Condemnation. I could read it all over her, from her downward expression to her slumped shoulders. A verse had been placed before us, and the apparent truth in it hit her like a ton of bricks. We Christians are really good at broadcasting a verse and leaving it sit there as the final authority. But what about those who struggle with the core value of that verse?

Please don’t send me hate mail. I’m not advocating we ignore any verse in the Bible or that the Bible isn’t the final authority on life.

But I wonder how often we get so focused in on one verse that we forget to share the whole picture. The whole biblical truth.

Let’s get practical

For example, recently I posted this verse on my social media.

Proverbs 10:19For the most part, this verse doesn’t bother me because I’m what Gary Chapman calls a “dead sea personality” (read more here: 5 Love Languages). I’m good with quiet and I often prefer to listen rather than speak. Even when something phenomenal happens to me, I tend to summarize the highlights in a couple minutes. Sure, there’s often way more to the story, but if it’s not critical, it’s not important. Okay, so I minimize a lot of things too, but that’s a different issue. My point is that I don’t need to speak a lot of words each day. It’s not how God made me.

But I have dear friends who are the polar opposite of me, what Mr. Chapman calls “babbling brooks.” They freely tell me all kinds of things. I know that with them I’m going to get the full details of a story because, to them, there is nothing minute in a story. It’s all important!

Does this verse mean they sin when they drag their stories out? Or they are more prone to sin than I am?

The quick answer is no. They are not sinning, and they are not more prone to sin.

A bigger view

First, let’s look at this same verse again. I like the changes the writers of the New International Version made to this verse with their 2010 edition. The difference is quite striking. The new version says,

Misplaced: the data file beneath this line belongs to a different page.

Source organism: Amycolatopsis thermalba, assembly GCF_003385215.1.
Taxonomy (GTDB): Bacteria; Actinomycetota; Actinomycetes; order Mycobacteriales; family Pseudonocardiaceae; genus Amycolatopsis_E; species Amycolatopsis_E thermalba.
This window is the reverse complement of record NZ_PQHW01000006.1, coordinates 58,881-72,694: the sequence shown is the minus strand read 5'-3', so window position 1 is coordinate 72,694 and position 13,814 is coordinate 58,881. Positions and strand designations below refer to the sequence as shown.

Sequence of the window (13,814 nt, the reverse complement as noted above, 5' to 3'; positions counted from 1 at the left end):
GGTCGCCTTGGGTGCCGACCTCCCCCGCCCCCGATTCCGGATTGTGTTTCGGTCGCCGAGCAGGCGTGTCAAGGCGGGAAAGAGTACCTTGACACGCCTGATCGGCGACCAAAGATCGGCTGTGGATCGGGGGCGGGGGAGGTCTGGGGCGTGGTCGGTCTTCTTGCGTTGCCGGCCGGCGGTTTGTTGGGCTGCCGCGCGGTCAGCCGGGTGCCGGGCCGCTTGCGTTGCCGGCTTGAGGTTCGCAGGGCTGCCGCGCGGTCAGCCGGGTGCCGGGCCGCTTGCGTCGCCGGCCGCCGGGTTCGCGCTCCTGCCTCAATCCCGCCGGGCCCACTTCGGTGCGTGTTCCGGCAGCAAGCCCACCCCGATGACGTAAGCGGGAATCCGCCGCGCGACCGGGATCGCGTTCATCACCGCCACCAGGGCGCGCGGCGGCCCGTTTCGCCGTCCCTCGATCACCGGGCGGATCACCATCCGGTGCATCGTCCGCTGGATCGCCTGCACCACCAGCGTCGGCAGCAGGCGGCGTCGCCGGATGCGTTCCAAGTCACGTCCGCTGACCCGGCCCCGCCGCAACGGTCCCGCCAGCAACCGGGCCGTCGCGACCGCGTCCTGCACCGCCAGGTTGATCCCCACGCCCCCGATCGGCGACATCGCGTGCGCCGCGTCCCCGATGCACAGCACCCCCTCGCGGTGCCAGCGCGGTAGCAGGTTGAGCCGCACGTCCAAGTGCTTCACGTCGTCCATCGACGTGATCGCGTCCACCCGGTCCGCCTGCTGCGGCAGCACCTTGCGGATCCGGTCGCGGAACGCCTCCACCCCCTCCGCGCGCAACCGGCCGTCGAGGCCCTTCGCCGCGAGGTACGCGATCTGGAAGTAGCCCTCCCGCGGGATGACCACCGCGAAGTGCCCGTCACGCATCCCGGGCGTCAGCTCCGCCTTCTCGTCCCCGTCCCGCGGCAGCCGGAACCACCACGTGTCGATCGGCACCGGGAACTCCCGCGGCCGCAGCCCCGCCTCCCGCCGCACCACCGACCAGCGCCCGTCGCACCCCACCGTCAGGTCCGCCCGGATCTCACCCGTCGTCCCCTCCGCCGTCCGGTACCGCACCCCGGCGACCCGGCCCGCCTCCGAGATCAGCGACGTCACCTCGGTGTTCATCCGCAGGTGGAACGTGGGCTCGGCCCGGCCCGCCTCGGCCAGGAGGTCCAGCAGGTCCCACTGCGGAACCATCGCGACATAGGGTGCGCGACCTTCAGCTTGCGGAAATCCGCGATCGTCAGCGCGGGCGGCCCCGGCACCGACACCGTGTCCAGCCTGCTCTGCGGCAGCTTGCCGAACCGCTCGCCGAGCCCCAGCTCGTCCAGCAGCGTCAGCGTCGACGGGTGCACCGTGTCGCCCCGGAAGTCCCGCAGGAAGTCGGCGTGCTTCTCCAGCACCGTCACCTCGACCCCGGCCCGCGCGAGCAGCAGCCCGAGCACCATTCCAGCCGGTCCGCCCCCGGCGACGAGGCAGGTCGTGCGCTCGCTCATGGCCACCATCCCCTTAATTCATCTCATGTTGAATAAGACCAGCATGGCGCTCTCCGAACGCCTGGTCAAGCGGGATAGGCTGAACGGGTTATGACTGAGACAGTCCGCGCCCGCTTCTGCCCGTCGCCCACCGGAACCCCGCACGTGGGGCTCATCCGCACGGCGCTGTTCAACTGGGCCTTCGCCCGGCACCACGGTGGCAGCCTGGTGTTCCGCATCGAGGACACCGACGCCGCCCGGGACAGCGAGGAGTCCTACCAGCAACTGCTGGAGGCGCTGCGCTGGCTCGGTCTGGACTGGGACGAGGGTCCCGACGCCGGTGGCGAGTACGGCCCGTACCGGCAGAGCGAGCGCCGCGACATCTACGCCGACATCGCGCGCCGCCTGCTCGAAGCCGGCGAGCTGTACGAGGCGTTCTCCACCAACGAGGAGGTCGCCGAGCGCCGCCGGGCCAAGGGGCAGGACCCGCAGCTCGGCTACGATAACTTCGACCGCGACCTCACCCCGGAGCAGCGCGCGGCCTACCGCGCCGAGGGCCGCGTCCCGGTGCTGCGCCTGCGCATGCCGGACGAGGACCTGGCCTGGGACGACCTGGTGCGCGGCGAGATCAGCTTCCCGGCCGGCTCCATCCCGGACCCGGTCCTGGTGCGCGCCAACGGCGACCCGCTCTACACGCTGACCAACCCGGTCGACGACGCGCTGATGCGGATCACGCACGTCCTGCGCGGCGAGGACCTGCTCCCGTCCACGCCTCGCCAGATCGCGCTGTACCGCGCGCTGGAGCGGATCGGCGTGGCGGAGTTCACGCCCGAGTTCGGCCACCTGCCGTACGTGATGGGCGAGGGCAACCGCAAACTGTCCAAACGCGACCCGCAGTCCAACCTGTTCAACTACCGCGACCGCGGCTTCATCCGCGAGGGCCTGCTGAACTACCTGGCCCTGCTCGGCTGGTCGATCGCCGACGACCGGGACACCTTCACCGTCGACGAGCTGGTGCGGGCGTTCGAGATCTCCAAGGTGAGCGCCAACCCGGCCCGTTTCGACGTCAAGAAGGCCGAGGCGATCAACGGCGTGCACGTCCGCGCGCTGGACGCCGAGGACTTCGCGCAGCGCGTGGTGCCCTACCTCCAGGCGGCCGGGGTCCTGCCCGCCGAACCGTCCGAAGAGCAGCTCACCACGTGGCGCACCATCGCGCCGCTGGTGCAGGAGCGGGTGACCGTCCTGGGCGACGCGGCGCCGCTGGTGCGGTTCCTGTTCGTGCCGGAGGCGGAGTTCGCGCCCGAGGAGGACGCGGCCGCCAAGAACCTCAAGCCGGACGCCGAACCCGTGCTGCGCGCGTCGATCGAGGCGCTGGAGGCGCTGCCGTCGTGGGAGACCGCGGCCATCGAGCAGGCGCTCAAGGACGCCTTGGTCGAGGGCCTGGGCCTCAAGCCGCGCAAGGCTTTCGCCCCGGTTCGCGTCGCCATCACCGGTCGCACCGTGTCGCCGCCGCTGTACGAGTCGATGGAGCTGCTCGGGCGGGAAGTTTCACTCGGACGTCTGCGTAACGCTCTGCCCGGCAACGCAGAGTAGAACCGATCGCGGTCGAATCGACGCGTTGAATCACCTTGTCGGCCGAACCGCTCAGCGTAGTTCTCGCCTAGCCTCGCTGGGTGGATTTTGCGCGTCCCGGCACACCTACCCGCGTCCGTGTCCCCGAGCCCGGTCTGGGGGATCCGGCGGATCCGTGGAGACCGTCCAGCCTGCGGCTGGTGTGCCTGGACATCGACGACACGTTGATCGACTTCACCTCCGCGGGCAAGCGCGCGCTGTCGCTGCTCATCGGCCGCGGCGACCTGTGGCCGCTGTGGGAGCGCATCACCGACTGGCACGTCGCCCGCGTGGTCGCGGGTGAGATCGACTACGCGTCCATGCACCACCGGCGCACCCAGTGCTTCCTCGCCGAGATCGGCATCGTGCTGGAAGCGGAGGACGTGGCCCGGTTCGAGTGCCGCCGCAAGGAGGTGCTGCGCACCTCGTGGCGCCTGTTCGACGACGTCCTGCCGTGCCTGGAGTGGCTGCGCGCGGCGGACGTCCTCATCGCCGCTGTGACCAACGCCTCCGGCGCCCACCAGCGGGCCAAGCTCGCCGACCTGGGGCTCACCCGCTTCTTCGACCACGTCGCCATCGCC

Sin is not ended by multiplying words, but the prudent hold their tongues.

The Contemporary English Version helps clarify it further:

You will say the wrong thing if you talk too much—so be sensible and watch what you say.

I would guess that you can remember a time when you said something you didn’t mean. Maybe you said something without thinking. Or maybe you didn’t understand where another person was in their life and offended them. Or maybe you just don’t express yourself well. It happens.

But this illustrates that the point of the verse in Proverbs is not merely directed toward babbling brooks. No, something else is behind the truth of this verse: the truth that we all sin with words.

Let’s take a look at a small sampling of other verses that speak to our words.

The words of the reckless pierce like swords, but the tongue of the wise brings healing. Proverb 12:18

A good man brings good things out of the good stored up in his heart, and an evil man brings evil things out of the evil stored up in his heart. For the mouth speaks what the heart is full of. Luke 6:45

Do not let any unwholesome talk come out of your mouths, but only what is helpful for building others up according to their needs, that it may benefit those who listen. Ephesians 4:29

Whoever would love life and see good days must keep their tongue from evil and their lips from deceitful speech. 1 Peter 3:10

What do these have in common? The intent behind our words and what we store in our hearts.

This is where the old cautionary warning comes to mind: garbage in, garbage out. Keeping our tongues from evil is a discipline and a choice. But that choice is made much easier when we take the time to choose wisely what content we digest on a regular basis.

And the Bible provides great advice on that too:

Philippians 4:8The Bible has many more verses on the words we speak. What is one of your favorites?

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